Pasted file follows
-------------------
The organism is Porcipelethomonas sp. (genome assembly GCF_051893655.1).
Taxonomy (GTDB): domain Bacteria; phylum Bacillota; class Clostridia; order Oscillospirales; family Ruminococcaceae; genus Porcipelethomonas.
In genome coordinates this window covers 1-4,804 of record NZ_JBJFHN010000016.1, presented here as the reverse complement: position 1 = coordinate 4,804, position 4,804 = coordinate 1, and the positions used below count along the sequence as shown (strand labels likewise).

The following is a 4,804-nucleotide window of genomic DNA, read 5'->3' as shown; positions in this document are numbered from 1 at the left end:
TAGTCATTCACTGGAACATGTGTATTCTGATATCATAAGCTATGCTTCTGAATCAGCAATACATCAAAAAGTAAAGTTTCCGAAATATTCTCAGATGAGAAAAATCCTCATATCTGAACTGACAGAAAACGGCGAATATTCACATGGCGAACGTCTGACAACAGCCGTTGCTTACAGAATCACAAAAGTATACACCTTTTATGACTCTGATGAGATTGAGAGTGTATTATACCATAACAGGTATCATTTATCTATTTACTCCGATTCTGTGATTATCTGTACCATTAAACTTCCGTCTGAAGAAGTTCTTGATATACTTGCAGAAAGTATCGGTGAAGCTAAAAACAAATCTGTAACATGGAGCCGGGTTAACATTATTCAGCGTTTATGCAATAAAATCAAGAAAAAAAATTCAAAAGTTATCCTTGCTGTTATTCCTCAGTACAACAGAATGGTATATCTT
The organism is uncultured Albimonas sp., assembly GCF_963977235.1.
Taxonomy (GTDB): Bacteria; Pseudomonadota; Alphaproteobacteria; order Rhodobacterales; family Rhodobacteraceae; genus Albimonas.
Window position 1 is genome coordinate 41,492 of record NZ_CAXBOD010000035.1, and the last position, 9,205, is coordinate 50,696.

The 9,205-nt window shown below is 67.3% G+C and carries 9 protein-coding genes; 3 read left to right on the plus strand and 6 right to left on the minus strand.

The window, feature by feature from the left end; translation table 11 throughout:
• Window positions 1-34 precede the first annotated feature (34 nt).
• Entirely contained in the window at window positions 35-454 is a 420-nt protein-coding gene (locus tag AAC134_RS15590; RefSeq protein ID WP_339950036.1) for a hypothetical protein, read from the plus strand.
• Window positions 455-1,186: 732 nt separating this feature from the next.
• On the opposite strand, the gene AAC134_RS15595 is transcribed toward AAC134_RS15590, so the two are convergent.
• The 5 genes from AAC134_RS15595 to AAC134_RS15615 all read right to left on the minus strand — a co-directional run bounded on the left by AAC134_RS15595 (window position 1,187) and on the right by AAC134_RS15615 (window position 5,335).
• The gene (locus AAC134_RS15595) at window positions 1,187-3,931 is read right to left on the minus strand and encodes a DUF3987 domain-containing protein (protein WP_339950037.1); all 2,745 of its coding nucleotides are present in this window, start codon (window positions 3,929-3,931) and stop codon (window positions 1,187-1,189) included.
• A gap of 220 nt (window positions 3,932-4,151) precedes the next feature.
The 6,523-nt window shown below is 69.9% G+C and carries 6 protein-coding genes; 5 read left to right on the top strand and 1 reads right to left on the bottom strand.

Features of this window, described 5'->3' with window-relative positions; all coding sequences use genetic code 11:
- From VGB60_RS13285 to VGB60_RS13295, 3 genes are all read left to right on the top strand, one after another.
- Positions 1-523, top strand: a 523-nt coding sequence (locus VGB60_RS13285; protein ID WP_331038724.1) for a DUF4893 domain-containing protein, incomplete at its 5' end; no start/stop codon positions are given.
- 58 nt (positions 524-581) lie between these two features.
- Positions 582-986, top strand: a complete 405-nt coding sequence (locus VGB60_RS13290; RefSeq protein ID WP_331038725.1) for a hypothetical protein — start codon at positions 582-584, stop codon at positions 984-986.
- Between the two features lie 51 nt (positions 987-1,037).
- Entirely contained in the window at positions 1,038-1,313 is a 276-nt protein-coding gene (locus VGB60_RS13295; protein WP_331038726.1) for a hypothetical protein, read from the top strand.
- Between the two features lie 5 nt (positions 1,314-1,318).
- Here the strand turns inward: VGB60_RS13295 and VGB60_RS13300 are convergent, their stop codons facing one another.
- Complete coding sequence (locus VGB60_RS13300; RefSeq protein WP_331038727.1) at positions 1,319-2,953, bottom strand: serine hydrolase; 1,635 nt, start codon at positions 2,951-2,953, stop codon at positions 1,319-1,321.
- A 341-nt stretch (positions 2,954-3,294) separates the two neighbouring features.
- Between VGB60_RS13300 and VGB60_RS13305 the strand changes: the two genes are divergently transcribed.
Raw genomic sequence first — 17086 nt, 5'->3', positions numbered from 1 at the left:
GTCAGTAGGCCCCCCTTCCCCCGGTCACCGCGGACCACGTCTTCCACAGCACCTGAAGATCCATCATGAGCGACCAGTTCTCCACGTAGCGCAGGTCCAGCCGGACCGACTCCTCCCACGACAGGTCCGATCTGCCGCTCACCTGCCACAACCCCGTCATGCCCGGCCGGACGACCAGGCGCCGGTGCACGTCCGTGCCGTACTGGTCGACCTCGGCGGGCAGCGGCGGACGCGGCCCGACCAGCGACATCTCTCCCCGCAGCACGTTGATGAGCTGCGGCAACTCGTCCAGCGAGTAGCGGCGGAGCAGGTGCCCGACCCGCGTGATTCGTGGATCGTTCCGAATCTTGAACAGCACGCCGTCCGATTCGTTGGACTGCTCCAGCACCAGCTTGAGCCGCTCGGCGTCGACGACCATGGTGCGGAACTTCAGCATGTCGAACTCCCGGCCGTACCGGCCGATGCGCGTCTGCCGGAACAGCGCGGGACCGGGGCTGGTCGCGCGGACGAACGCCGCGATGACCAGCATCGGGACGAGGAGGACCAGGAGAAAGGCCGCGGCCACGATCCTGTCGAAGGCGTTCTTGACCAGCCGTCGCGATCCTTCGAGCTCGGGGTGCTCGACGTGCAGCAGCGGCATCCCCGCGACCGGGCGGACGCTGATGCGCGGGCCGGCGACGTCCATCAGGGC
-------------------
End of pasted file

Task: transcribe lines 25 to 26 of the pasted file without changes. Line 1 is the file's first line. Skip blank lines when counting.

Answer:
- Entirely contained in the window at positions 1,038-1,313 is a 276-nt protein-coding gene (locus VGB60_RS13295; protein WP_331038726.1) for a hypothetical protein, read from the top strand.
- Between the two features lie 5 nt (positions 1,314-1,318).